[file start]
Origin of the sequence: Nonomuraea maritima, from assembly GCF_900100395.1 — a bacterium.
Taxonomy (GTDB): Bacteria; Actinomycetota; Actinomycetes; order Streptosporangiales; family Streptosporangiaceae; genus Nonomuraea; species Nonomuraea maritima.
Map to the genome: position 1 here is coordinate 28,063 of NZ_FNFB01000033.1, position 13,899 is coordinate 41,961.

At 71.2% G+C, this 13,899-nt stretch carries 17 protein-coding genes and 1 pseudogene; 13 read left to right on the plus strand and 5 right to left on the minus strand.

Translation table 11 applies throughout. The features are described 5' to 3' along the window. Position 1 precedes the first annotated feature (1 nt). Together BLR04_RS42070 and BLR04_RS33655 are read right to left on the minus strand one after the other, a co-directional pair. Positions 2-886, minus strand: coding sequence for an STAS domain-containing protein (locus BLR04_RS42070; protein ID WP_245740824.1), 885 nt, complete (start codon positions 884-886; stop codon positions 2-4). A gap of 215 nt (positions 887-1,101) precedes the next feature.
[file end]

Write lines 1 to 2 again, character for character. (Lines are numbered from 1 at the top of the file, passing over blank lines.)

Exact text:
Origin of the sequence: Nonomuraea maritima, from assembly GCF_900100395.1 — a bacterium.
Taxonomy (GTDB): Bacteria; Actinomycetota; Actinomycetes; order Streptosporangiales; family Streptosporangiaceae; genus Nonomuraea; species Nonomuraea maritima.